East from Burrard Bridge – south shore

In 1950 a sensational murder trial drew attention to the squatters along the shores of False Creek. Blanche Fisher was 45, living on East 12th, an unmarried seamstress working for a departmental store. Her partially clothed body was found in November 1949 washed up against the pier of the Kitsilano Trestle, and a police investigation began. Initially it was thought she might have committed suicide, but the state of the body suggested it might be murder. All that was known was she had been to see a movie at the Rio on East Broadway the night before.

In 2020 John Mackie unearthed the story from the paper’s archives and retold it in the Vancouver Sun. Press reports said that initially Frank Ducharme was arrested for vagrancy, but when the police searched his float house, they found dozens of items of women’s underclothing. During his appeal case, the basis of Ducharme’s arrest was outlined, over a month after the body had been found found. “About 1.30 on the morning of December 5th the police were attracted by his appearance and as they approached him he ran, but was caught and taken into custody. He was wearing a handkerchief about his head, a silk shirt, an overcoat and scarf, and a pair of rubber boots rolled down in a manner that his legs were bare  around the knees. There was no indecent exposure but the condition observed as to his person at the police station might suggest that he was abnormal.”

When they searched his untidy shack on the south bank under Burrard Bridge, the police found “a pair of black gabardine shoes and a shattered wristwatch” that matched what Fisher had been wearing the night of her death. The watch crystal and her umbrella were found behind the back seat of his Hupmobile. He was then charged with her murder, and after an extensive examination of his mental fitness to stand trial, it was held in March 1950.

The court case revealed that it was raining on the night of the murder, and Frank Ducharme had offered Miss Fisher a ride home. He admitted to driving around Marpole and Kitsilano before his unwanted attentions caused her to struggle, at which point he “grabbed her by the throat to keep her from yelling”. In interviews he sometimes admitted to having had a sexual encounter, but that it was consensual. At other times he changed his story and claimed she ran away from him onto the Kitsilano Trestle, slipped, fell into the Creek and drowned, and sometimes he denied any knowledge of the woman.

“Ducharme initially said he had been born in Toronto, had grown up an orphan in Winnipeg and was in the RCAF during the Second World War. He also said he was unmarried. He was actually born in Elkhorn, Man., had a mother and six sisters, and had been discharged from the RCAF to the mental ward of a hospital in Weyburn, Sask. The 34-year-old had been married twice, had a couple of convictions for indecent exposure and went by the pseudonym Farnsworth after he moved to B.C. in 1947.” A neighbour said he saw Ducharme in a rowboat with a woman’s body on the night of the murder. He was convicted of murder, and an appeal judge, in concluding he was ‘definitely a psychopath of some description’ rejected the appeal, and he was hanged at Oakalla Prison in July 1950.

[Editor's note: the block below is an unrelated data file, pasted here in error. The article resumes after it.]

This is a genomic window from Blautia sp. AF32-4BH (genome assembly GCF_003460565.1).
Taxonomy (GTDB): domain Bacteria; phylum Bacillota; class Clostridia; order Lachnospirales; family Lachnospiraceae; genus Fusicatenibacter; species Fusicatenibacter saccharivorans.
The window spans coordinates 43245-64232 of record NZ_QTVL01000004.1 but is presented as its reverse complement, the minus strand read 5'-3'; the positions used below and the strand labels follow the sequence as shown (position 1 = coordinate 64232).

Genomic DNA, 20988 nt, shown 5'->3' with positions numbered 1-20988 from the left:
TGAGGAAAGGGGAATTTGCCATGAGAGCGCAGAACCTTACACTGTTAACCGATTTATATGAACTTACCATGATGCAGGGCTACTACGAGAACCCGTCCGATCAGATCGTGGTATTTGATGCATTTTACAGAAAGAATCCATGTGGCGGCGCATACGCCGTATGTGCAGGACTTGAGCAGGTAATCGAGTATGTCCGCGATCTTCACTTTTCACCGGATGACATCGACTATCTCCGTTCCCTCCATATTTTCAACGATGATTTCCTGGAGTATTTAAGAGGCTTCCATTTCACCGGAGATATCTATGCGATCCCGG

This 1949 image shows there were industrial buildings further back in the Burrard slopes area, but closer to False Creek the land had never been developed, and the shacks clustered along the edge of the water, with the ones in the water on pontoons. After the case the City took the initiative to finally clear the squatters off the foreshore.

Soon after the Kitsilano Trestle was removed in the early 1980s development of the final phase of False Creek South started. The BC Credit Union office building had been completed in 1978, and the residential buildings here were built between 1983 and 1989 with 700 dwellings, the majority in strata buildings.

The wharf and moorings here have more commercial fishing boats than other marinas, and are operated by the False Creek Harbour Authority. The water quality in the Creek has been steadily improving, and weighted nets have been installed trying to mimic natural habitat like eel grass or a kelp bed to encourage herring spawning. (Because the piles of the wharves are chemically treated, and there are sometimes hydrocarbons on the surface of the water, the intention is to keep the hatchlings in the water and away from the pilings or the surface). This has been hugely successful, with millions of fish maturing and returning to spawn in recent years.

Image source: City of Vancouver Archives Dist P135.1

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Posted 23 May 2022 by ChangingCity in Altered, False Creek

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